Skip to content
Qiling Advanced Binary Emulation framework
Branch: master
Clone or download
Latest commit f0b1a5d Sep 15, 2019
Type Name Latest commit message Commit time
Failed to load latest commit information.
docs import Aug 22, 2019
COPYING import Aug 22, 2019 Update Sep 15, 2019
requirements.txt import Aug 22, 2019 Update Aug 22, 2019

Qiling - Advanced Binary Emulation framework

Qiling is an advanced binary emulation framework, with the following features:

  • Cross platform: Windows, MacOS, Linux, BSD
  • Cross architecture: X86, X86_64, Arm, Arm64, Mips
  • Multiple file formats: PE, MachO, ELF
  • Emulate & sandbox machine code in a isolated enviroment
  • Provide high level API to setup & configure the sandbox
  • Fine-grain instrumentation: allow hooks at various levels (instruction/basic-block/memory-access/exception/syscall/IO/etc)
  • Allow dynamic hotpatch on-the-fly running code, including the loaded library
  • True framework in Python, making it easy to build customized security analysis tools on top

Qiling is backed by Unicorn engine.

Visit our website for more information.


We are currently in Alpha test phase, that will be followed by public beta release.

This is a call for testers: please email your short instroduction, with github/gitlab ID to for shortlisting.

Evaluation will be based on your open source participation.


This project is released and distributed under free software license GPLv2.

Qiling vs other Emulators

There are many open source emulators, but two projects closest to Qiling are Unicorn & Qemu usermode. This section explains the main differences of Qiling against them.

Qiling vs Unicorn engine

Built on top of Unicorn, but Qiling & Unicorn are two different animals.

  • Unicorn is just a CPU emulator, so it focuses on emulating CPU instructions, that can understand emulator memory. Beyond that, Unicorn is not aware of higher level concepts, such as dynamic libraries, system calls, I/O handling or executable formats like PE, MachO or ELF. As a result, Unicorn can only emulate raw machine instructions, without Operating System (OS) context.
  • Qiling is designed as a higher level framework, that leverages Unicorn to emulate CPU instructions, but can understand OS: it has executable format loaders (for PE, MachO & ELF at the moment), dynamic linkers (so we can load & relocate shared libraries), syscall & IO handlers. For this reason, Qiling can run excutable binaries that normally runs in native OS.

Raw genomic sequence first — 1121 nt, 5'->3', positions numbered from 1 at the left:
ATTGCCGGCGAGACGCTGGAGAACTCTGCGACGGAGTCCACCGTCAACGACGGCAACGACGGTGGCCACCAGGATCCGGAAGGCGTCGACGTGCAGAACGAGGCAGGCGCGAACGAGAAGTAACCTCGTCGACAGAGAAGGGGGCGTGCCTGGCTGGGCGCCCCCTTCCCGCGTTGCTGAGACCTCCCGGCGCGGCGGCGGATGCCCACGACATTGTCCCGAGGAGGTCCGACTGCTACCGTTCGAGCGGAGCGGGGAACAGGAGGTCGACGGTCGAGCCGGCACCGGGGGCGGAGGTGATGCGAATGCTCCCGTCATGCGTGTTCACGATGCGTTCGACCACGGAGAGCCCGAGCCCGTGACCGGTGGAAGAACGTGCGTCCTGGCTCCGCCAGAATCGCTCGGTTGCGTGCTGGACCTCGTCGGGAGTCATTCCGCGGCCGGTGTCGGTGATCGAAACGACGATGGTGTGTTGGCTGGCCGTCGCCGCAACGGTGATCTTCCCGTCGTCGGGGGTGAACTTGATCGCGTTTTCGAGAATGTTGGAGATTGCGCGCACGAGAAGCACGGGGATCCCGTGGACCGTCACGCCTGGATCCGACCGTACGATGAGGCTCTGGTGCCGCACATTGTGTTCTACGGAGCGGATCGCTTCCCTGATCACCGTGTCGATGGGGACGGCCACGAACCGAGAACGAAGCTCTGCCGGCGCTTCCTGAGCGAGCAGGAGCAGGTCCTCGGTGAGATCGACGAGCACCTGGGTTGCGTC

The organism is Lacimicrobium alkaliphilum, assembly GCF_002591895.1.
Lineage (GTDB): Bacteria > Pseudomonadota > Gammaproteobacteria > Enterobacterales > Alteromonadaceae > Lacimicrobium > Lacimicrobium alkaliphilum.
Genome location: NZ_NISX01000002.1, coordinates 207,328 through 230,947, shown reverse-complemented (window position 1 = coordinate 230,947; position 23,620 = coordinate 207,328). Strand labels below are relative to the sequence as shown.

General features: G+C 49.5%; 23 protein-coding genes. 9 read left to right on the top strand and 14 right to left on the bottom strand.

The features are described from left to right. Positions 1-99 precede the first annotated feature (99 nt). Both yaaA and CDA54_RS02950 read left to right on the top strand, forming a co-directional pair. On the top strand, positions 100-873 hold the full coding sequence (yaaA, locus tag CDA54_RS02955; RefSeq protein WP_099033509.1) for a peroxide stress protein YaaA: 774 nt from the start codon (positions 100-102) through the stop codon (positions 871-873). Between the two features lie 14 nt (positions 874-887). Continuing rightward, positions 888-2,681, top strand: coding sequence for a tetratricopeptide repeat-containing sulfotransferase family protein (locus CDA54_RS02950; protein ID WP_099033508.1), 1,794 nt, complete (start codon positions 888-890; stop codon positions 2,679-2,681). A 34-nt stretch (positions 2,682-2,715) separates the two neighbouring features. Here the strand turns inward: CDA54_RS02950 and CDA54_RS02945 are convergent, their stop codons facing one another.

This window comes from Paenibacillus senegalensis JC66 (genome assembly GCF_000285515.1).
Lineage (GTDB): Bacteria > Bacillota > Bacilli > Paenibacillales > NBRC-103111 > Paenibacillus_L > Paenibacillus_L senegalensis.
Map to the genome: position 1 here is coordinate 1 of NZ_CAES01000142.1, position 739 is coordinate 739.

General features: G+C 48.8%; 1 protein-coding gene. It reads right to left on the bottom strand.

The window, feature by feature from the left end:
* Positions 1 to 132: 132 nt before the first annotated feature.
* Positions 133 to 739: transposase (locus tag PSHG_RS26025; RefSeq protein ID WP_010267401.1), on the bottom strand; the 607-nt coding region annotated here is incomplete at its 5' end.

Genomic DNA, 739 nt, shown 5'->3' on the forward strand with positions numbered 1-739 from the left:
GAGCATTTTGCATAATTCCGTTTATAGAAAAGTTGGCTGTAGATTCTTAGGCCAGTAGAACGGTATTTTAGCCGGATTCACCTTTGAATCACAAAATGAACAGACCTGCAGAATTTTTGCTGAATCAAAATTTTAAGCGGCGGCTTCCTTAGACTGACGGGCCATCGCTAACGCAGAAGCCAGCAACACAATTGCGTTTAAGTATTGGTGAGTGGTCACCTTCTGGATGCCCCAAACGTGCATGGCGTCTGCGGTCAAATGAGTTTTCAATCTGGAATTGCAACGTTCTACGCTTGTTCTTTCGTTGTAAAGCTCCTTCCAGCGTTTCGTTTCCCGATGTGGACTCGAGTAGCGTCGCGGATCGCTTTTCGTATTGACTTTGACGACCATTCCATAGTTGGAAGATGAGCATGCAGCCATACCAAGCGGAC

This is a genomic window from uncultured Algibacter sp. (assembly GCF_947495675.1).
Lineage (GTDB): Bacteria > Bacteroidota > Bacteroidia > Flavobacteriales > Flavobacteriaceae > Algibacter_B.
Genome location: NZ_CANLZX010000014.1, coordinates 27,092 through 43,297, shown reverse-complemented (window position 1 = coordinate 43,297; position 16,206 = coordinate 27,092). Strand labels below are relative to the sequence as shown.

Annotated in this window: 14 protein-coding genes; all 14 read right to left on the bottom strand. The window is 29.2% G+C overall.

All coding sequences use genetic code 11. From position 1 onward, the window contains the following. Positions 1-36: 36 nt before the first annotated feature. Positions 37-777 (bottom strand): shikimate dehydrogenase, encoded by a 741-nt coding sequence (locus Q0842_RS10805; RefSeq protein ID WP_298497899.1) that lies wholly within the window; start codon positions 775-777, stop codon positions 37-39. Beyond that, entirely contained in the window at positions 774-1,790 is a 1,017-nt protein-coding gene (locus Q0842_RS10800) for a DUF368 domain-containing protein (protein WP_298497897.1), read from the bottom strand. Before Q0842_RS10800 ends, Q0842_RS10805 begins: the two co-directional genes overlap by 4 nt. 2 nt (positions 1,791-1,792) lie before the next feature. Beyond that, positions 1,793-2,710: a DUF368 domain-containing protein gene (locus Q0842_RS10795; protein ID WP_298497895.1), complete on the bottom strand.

Qiling vs Qemu usermode

Qemu usermode does similar thing to our emulator, that is to emulate whole executable binaries in cross-architecture way. However, Qiling offers some important differences against Qemu usermode.

  • Qiling is a true analysis framework, that allows you to build your own dynamic analysis tools on top (in friendly Python language). Meanwhile, Qemu is just a tool, not a framework.
  • Qiling can perform dynamic instrumentation, and can even hotpatch code at runtime. Qemu does not do either.
  • Not only working cross-architecture, Qiling is also cross-platform, so for example you can run Linux ELF file on top of Windows. In contrast, Qemu usermode only run binary of the same OS, such as Linux ELF on Linux, due to the way it forwards syscall from emulated code to native OS.
  • Qiling supports more platforms, including Windows, MacOS, Linux & BSD. Qemu usermode can only handles Linux & BSD.


Run below command line to install Qiling (NOTE: you may need sudo on your platform to install to system directory).

python3 install


  • Below example shows how to use Qiling framework to emulate a Windows EXE on a Linux machine.
from qiling import *

# sandbox to emulate the EXE
def my_sandbox(path, rootfs):
    # setup Qiling engine
    ql = Qiling(path, rootfs)
    # now emulate the EXE

if __name__ == "__main__":
    # execute Windows EXE under our rootfs
    my_sandbox(["examples/rootfs/x86_windows/bin/x86-windows-hello.exe"], "examples/rootfs/x86_windows")
  • Below example shows how to use Qiling framework to dynamically patch a Windows crackme, make it always display "Congratulation" dialog.
from qiling import *

def force_call_dialog_func(ql):
    # get DialogFunc address
    lpDialogFunc = ql.unpack32(ql.mem_read(ql.sp - 0x8, 4))
    # setup stack memory for DialogFunc
    # force EIP to DialogFunc
    ql.pc = lpDialogFunc

def my_sandbox(path, rootfs):
    ql = Qiling(path, rootfs)
    # NOP out some code
    ql.patch(0x004010B5, b'\x90\x90')
    ql.patch(0x004010CD, b'\x90\x90')
    ql.patch(0x0040110B, b'\x90\x90')
    ql.patch(0x00401112, b'\x90\x90')
    # hook at an address with a callback
    ql.hook_address(0x00401016, force_call_dialog_func)

if __name__ == "__main__":
    my_sandbox(["rootfs/x86_windows/bin/Easy_CrackMe.exe"], "rootfs/x86_windows")

The below Youtube video shows how the above example works.

qiling DEMO 1: hotpatching a windows crackme

Wannacry demo

  • The below Youtube video shows how Qiling analyzes Wannacry malware.

qiling DEMO 0: catching wannacry's killer swtich


Qiling also provides a friendly tool named qltool to quickly emulate shellcode & executable binaries.

To emulate a binary, run:

$ ./qltool run -f examples/rootfs/arm_linux/bin/arm32-hello --rootfs examples/rootfs/arm_linux/

To run shellcode, run:

$ ./qltool shellcode --os linux --arch x86 --asm -f examples/shellcodes/lin32_execve.asm


Get the latest info from out webiste

Contact us at email, or via Twitter @qiling_io


Core developers

You can’t perform that action at this time.